From the Scientific American: "Why Aren't More Women Tenured Science Professors?":
Women who apply for tenure-track positions at top-tier research universities in math and sciences these days have a slightly better chance of landing the job than their male colleagues, says a new study funded by the National Science Foundation.
But that's just for those who apply, which is a good tick lower than those who earn PhDs. In chemistry, for example, women made up 32 percent of newly minted PhDs from 1999 to 2003 but accounted for only 18 percent of applicants to tenure-track positions.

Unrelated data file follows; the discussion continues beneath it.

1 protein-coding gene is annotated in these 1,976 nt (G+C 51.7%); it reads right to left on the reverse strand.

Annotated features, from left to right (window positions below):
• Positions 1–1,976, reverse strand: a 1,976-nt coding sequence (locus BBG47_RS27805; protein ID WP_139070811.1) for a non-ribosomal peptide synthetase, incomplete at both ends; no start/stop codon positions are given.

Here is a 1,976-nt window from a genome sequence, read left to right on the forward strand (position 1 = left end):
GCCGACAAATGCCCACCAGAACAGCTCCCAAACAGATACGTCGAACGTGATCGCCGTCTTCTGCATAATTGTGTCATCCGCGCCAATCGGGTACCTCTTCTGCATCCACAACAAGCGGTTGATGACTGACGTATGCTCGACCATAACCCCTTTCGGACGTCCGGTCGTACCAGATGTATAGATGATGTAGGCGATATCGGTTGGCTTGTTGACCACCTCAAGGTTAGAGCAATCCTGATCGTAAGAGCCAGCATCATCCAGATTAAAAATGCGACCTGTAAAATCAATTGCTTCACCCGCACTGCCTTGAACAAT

From UVA Today: "Citizens in 34 Countries Show Implicit Bias Linking Males More Than Females with Science":
Implicit stereotypes – thoughts that people may be unwilling to express or may not even know that they have – may have a powerful effect on gender equity in science and mathematics engagement and performance, according to a new study published this week in the Proceedings of the National Academy of Sciences.(h/t: Alice of Alice's Astro Info)
The international study involving more than half a million participants in 34 countries revealed that 70 percent harbor implicit stereotypes associating science with males more than with females. Moreover, in countries whose citizens stereotyped most strongly, boys achieved at a higher level in eighth-grade science and math.